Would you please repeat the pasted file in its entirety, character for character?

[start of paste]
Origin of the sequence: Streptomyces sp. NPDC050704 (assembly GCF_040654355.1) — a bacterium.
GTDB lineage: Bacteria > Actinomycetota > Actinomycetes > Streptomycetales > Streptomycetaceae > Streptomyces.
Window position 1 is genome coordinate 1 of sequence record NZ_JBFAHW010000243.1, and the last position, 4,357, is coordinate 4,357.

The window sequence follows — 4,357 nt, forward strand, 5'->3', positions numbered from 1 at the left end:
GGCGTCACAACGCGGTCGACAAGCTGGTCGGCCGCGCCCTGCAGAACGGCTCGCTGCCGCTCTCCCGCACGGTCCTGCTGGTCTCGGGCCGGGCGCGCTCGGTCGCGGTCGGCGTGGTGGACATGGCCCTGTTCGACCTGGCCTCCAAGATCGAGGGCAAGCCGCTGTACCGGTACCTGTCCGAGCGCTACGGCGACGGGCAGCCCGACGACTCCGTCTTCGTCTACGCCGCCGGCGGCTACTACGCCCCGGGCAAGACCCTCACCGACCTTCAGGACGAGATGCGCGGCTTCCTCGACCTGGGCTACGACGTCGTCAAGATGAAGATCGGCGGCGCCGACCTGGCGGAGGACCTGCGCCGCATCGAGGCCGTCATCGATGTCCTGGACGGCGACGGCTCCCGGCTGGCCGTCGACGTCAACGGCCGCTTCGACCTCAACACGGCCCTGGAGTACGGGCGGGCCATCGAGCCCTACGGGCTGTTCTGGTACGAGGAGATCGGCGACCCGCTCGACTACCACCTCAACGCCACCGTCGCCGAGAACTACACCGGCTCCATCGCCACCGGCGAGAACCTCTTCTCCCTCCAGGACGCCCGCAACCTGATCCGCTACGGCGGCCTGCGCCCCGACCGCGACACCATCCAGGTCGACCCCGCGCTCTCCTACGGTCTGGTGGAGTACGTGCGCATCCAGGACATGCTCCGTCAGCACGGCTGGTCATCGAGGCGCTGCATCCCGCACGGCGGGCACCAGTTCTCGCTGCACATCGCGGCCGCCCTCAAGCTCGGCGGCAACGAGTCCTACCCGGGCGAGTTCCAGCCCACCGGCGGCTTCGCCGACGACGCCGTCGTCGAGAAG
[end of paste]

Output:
Origin of the sequence: Streptomyces sp. NPDC050704 (assembly GCF_040654355.1) — a bacterium.
GTDB lineage: Bacteria > Actinomycetota > Actinomycetes > Streptomycetales > Streptomycetaceae > Streptomyces.
Window position 1 is genome coordinate 1 of sequence record NZ_JBFAHW010000243.1, and the last position, 4,357, is coordinate 4,357.

The window sequence follows — 4,357 nt, forward strand, 5'->3', positions numbered from 1 at the left end:
GGCGTCACAACGCGGTCGACAAGCTGGTCGGCCGCGCCCTGCAGAACGGCTCGCTGCCGCTCTCCCGCACGGTCCTGCTGGTCTCGGGCCGGGCGCGCTCGGTCGCGGTCGGCGTGGTGGACATGGCCCTGTTCGACCTGGCCTCCAAGATCGAGGGCAAGCCGCTGTACCGGTACCTGTCCGAGCGCTACGGCGACGGGCAGCCCGACGACTCCGTCTTCGTCTACGCCGCCGGCGGCTACTACGCCCCGGGCAAGACCCTCACCGACCTTCAGGACGAGATGCGCGGCTTCCTCGACCTGGGCTACGACGTCGTCAAGATGAAGATCGGCGGCGCCGACCTGGCGGAGGACCTGCGCCGCATCGAGGCCGTCATCGATGTCCTGGACGGCGACGGCTCCCGGCTGGCCGTCGACGTCAACGGCCGCTTCGACCTCAACACGGCCCTGGAGTACGGGCGGGCCATCGAGCCCTACGGGCTGTTCTGGTACGAGGAGATCGGCGACCCGCTCGACTACCACCTCAACGCCACCGTCGCCGAGAACTACACCGGCTCCATCGCCACCGGCGAGAACCTCTTCTCCCTCCAGGACGCCCGCAACCTGATCCGCTACGGCGGCCTGCGCCCCGACCGCGACACCATCCAGGTCGACCCCGCGCTCTCCTACGGTCTGGTGGAGTACGTGCGCATCCAGGACATGCTCCGTCAGCACGGCTGGTCATCGAGGCGCTGCATCCCGCACGGCGGGCACCAGTTCTCGCTGCACATCGCGGCCGCCCTCAAGCTCGGCGGCAACGAGTCCTACCCGGGCGAGTTCCAGCCCACCGGCGGCTTCGCCGACGACGCCGTCGTCGAGAAG